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Greek mythology clearly shows that the great god Zeus loved to party.
Such crazy things were happening when Norse demigod Thor and a group of Marvel Cinematic Universe (MCU) superheroes entered Omnipotence City in “Thor: Love and Thunder.” The Greek gods are in full force, with Zeus as king, but also many other deities from other cultures.
Valkyrie, the female king of New Asgard, noted, calling roll, the off-screen presence of another deity – the “Carpentry God”.
Curious minds want to know if, to quote WhatCulture.com, the film’s director Taika Waititi had “confirmed the actual existence of Jesus in the MCU?” … Without showing Jesus, Waititi has plausible deniability: Valkyrie could have been talking about the Greek god of carpenters Hephaestus, or even Lu-Ban, the god of carpentry from Chinese mythology.
The cosmology of Marvel superhero movies has become so complex that it’s hard to know precisely what’s being said, noted Thom Parham, a screenwriter who teaches at Palm Beach Atlantic University. At first, superheroes were just aliens instead of gods or demigods.
“But now we have sub-deities. They want to have their cake and eat it too,” Parham said, after returning from Comic-Con 2022 in San Diego. “We have gods and we have demigods. We have Greek gods and we have Egyptian gods. We have the Eternals and we have the Celestials.
When Parham heard the reference to the “Carpentry God”, he felt that “a dangerous line had been crossed. … What are they saying? I don’t think they know that yet.
With “Black Panther: Wakanda Forever” set to be released in November, the Marvel Cinematic Universe will reach 30 movies, and a dozen or more sequels are planned. The franchise has grossed $27 billion at the worldwide box office.
In terms of religious messaging, the MCU has come a long way since Captain America, after hearing Loki described as a god, said, “There’s only one God…and I’m pretty sure there is. don’t dress like that.” The New Rockstars YouTube channel had over 50 gods in “Thor: Love and Thunder” alone.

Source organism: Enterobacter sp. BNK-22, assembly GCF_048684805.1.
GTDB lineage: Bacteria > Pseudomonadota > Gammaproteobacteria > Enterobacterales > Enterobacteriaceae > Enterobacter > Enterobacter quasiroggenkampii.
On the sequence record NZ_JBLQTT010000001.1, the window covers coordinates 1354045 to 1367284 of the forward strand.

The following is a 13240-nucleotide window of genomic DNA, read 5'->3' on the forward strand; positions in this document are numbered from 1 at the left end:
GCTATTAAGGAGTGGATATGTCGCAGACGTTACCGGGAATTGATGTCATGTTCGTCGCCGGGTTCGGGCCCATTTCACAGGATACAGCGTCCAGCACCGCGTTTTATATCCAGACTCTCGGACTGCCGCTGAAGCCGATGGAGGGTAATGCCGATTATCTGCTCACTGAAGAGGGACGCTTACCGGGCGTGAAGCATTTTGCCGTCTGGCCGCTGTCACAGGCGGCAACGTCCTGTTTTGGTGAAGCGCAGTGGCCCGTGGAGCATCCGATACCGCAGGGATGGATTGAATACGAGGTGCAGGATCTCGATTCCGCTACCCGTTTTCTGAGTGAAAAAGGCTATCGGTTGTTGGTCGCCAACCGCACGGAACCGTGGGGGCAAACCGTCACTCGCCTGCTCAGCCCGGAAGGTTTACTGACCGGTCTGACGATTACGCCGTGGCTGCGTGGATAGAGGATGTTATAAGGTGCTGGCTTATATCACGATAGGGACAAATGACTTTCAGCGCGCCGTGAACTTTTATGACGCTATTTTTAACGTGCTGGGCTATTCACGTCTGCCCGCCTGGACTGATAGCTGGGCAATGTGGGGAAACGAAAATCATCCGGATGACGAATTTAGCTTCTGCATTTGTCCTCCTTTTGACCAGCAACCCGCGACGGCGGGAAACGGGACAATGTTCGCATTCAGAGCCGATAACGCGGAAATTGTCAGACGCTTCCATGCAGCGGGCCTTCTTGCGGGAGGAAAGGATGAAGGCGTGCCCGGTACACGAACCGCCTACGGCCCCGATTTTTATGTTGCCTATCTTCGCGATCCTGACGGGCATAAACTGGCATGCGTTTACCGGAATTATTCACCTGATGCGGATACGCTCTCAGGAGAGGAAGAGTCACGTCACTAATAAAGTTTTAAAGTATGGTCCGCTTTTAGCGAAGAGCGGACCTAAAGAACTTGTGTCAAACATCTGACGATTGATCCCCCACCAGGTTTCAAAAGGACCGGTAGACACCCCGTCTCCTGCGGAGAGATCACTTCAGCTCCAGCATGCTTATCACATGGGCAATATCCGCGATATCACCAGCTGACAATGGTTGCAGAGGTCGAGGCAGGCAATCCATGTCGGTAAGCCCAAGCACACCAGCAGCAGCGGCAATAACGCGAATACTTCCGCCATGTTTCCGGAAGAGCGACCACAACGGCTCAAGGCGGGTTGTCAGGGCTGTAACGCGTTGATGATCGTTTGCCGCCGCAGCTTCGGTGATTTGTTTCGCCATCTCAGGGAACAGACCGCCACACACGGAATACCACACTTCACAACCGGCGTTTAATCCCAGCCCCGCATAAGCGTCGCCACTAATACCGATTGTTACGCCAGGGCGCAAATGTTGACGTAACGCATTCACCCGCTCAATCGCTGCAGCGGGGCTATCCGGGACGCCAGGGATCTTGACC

It’s almost impossible to ignore the role this franchise plays in global popular culture, said film critic Steven Greydanus of DecentFilms.com, who is an ordained Catholic deacon. Some religious leaders continue to pursue MCU themes that “connect in some way with the Bible, divine revelation, and Christian thought.” Others decided that it was a “giant worthless wasteland” and that believers should enter the megaplexes “with our knives drawn”.
It’s easier to make those kinds of decisions when it comes to artistic works – such as ‘The Lord of the Rings’ or ‘Harry Potter’ – built on a single author’s worldview, he said. -he declares.
But Marvel movies and TV series are created by dozens of artists hired by corporate executives targeting China, Russia, the Middle East and theaters around the world. Thus, they were “cleaned up” until “these characters tended to believe nothing or defend nothing,” Greydanus said. But it’s hard to avoid religion when creating mythologies that include creation, miracles, superpowers, healing, eternal life, and good versus evil.
In a Catholic World Report essay titled “Love and Thunder, Meaning Nothing? Religion and Nihilism in Recent Marvel Movies,” Greydanus posed this moral question: “What is the basis for reward and punishment in the MCU’s various afterlifes (or whatever ultimate reality happens to be? hidden behind various cultural perceptions of the afterlife)? We are told that there are conditions to reach Valhalla or the Egyptian field of reeds; what is the basis of these conditions? »
In the new movie “Thor”, a character named Eternity – a god above other gods – grants a wish to the first being that reaches it. This wish can be good or bad.
“He’s kind of a one-hit God. It’s hard to build a religious worldview around that kind of idea,” Greydanus noted. Meanwhile, the Marvel Universe keeps getting bigger and more complicated, and “every movie has to use a bigger, bigger canvas, with even bigger mysteries to unravel.
“The more you try to tell us about all the mysteries of this universe, the less room we have to search for a sign from God or a source of ultimate truth. … It’s hard not to wonder, ‘Who created this? cinematic Mount Olympus? Who’s in charge?’ ”
(Terry Mattingly runs GetReligion.org and lives in Oak Ridge, Tennessee. He is a senior fellow at the Overby Center at the University of Mississippi.)